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RNP Press Release
January 29, 2007

Wind Power Brings Major Economic Windfall to Rural Communities

Wind power development in the Pacific Northwest between October 2005 and October 2006 brought nearly $1.4 billion in investment and more than 1400 jobs to the region, according to a new fact sheet released today by the Renewable Northwest Project. Entitled “Wind Power and Economic Development: Real Examples from the Pacific Northwest,” the new fact sheet describes the variety of direct economic benefits resulting from a single year’s worth of wind power development in the region. The fact sheet was released today at the 7th Annual Harvesting Clean Energy Conference in Boise, ID.

 
County officials in Union County, Oregon are anxiously awaiting construction to begin at the 104 megawatt Elk Horn Wind Farm, located just a two hour drive away from the conference. “The Elk Horn Wind Project will create a new infusion of revenue to our county that will be crucial to the continuation of critical county services,” said former Union County Commissioner, John Lamoreau. “It is estimated that our county will receive $10 million over the next twenty years from just this one project, and it’s construction and operation will bring hundreds of jobs to the area.”
 
These seven new wind farms, including the 64.5 MW Wolverine Creek Wind Farm near Idaho Falls, ID, are now generating 954 megawatts of new wind power capacity, enough clean, homegrown renewable energy to power 238,500 average Northwestern homes. Collectively, these seven wind farms have brought the following direct economic benefits to the Pacific Northwest:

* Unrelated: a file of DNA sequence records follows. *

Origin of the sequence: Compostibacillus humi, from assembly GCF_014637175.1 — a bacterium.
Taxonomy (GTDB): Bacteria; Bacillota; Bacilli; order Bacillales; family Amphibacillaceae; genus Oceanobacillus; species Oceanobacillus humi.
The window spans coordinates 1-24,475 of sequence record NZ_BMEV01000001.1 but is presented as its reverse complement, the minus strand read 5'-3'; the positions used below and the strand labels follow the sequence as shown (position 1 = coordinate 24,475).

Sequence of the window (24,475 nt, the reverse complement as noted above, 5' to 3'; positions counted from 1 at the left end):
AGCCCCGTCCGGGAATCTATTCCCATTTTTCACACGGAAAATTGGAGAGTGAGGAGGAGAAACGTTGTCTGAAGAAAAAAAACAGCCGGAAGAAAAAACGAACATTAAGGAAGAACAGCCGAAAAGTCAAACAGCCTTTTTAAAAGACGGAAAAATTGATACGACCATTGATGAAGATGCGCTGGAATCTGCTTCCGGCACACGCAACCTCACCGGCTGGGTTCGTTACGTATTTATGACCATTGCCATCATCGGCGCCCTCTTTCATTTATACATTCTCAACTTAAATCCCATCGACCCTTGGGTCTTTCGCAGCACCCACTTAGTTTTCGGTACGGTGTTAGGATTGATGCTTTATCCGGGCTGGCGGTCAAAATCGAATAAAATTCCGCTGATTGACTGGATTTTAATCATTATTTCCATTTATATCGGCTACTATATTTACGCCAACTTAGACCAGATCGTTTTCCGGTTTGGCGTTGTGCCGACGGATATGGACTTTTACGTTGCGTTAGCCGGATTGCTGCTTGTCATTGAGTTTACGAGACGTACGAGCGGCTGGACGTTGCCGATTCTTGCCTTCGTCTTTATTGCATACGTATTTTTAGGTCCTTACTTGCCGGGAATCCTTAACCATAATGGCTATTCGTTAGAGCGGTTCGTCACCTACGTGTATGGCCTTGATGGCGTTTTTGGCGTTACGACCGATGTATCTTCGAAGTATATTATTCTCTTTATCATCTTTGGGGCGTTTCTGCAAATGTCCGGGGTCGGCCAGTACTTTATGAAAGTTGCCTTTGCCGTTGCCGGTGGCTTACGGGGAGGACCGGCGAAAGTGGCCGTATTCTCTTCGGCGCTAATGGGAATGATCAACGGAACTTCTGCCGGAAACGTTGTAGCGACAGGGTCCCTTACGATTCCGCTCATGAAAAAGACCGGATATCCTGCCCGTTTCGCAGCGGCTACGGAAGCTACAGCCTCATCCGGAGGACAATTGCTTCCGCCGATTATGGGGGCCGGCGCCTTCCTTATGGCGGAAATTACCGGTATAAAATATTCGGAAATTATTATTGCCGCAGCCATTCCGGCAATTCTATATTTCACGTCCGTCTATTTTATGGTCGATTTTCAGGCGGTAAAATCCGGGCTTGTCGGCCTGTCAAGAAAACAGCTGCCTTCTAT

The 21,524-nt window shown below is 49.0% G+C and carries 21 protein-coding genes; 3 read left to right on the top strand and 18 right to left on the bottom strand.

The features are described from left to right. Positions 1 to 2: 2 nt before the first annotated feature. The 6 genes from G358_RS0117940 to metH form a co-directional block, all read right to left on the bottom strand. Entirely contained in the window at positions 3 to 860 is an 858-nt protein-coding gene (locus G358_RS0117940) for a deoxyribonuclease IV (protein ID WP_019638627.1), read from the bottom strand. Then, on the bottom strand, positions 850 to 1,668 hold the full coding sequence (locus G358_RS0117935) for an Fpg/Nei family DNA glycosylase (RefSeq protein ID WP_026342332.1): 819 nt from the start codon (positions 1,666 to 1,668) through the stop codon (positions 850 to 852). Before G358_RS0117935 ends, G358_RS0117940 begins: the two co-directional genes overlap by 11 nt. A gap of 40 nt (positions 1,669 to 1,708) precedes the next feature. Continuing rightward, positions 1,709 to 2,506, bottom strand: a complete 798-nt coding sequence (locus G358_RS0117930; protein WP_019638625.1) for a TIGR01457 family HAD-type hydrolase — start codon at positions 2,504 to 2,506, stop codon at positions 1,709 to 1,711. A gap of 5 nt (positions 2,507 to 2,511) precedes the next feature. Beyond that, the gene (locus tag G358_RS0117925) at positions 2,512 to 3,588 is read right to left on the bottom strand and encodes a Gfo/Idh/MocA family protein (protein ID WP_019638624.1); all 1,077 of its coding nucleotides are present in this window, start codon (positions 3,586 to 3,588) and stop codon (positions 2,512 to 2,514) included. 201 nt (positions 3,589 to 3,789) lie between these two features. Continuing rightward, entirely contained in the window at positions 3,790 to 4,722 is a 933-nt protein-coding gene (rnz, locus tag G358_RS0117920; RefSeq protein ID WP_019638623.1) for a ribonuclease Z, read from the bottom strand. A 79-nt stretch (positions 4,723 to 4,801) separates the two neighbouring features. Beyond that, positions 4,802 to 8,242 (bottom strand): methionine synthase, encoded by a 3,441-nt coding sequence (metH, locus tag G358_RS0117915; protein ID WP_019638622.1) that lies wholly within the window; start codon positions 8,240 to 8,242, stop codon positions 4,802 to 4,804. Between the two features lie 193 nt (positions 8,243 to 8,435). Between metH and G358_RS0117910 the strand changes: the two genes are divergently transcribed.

• $1.38 billion in new capital investment in the region;
  • between $2 million and $3 million in annual royalty payments to rural landowners;
  • between $5.8 million and $6.8 million each year in new local property tax revenues;
  • nearly 1400 construction jobs during peak construction periods; and
  • roughly 80 new permanent family-wage jobs for operation and maintenance.
 
“These projects are further evidence that we can use our homegrown renewable resources to create jobs, generate revenue, and bolster our energy independence," says Troy Gagliano, Senior Policy Associate with Renewable Northwest Project.
 
The 7th Annual Harvesting Clean Energy Conference brings together energy experts, Northwest agricultural leaders, local farmers, ranchers and interested citizens to discuss the policies and technologies that are bringing such real economic benefits to the rural Northwest.
 
The new fact sheet can be found online at: http://www.rnp.org//Resources/windecodev.html
 
 
Renewable Northwest Project is a regional nonprofit advocacy organization promoting responsible development of wind, solar and geothermal resources in the Pacific Northwest.
 
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For more information contact:
Troy Gagliano or Jesse Jenkins
Renewable Northwest Project
(503) 223-4544
Wind and Sun -- Montana's Next Economic Boom

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